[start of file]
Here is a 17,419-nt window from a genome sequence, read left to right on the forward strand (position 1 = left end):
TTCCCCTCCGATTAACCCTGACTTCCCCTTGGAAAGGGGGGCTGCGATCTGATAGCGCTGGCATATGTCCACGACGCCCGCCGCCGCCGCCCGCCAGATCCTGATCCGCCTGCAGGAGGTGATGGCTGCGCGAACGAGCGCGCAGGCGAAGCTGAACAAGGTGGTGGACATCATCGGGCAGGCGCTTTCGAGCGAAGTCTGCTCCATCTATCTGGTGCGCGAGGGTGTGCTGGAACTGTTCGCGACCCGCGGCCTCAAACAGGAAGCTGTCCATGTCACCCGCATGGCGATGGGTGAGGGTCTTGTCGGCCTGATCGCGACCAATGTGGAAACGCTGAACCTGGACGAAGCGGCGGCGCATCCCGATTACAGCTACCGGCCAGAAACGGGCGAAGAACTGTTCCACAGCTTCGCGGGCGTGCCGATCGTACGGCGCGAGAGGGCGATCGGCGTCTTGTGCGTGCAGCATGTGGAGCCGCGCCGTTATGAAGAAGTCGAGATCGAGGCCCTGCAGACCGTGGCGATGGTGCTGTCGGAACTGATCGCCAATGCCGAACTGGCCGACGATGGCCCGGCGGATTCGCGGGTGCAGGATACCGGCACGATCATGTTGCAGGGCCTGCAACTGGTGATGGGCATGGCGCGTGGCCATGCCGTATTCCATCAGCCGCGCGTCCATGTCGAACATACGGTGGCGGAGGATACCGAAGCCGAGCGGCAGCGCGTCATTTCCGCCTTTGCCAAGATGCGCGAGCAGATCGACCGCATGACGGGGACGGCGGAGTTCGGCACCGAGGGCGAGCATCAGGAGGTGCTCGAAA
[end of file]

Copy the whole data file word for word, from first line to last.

Here is a 17,419-nt window from a genome sequence, read left to right on the forward strand (position 1 = left end):
TTCCCCTCCGATTAACCCTGACTTCCCCTTGGAAAGGGGGGCTGCGATCTGATAGCGCTGGCATATGTCCACGACGCCCGCCGCCGCCGCCCGCCAGATCCTGATCCGCCTGCAGGAGGTGATGGCTGCGCGAACGAGCGCGCAGGCGAAGCTGAACAAGGTGGTGGACATCATCGGGCAGGCGCTTTCGAGCGAAGTCTGCTCCATCTATCTGGTGCGCGAGGGTGTGCTGGAACTGTTCGCGACCCGCGGCCTCAAACAGGAAGCTGTCCATGTCACCCGCATGGCGATGGGTGAGGGTCTTGTCGGCCTGATCGCGACCAATGTGGAAACGCTGAACCTGGACGAAGCGGCGGCGCATCCCGATTACAGCTACCGGCCAGAAACGGGCGAAGAACTGTTCCACAGCTTCGCGGGCGTGCCGATCGTACGGCGCGAGAGGGCGATCGGCGTCTTGTGCGTGCAGCATGTGGAGCCGCGCCGTTATGAAGAAGTCGAGATCGAGGCCCTGCAGACCGTGGCGATGGTGCTGTCGGAACTGATCGCCAATGCCGAACTGGCCGACGATGGCCCGGCGGATTCGCGGGTGCAGGATACCGGCACGATCATGTTGCAGGGCCTGCAACTGGTGATGGGCATGGCGCGTGGCCATGCCGTATTCCATCAGCCGCGCGTCCATGTCGAACATACGGTGGCGGAGGATACCGAAGCCGAGCGGCAGCGCGTCATTTCCGCCTTTGCCAAGATGCGCGAGCAGATCGACCGCATGACGGGGACGGCGGAGTTCGGCACCGAGGGCGAGCATCAGGAGGTGCTCGAAA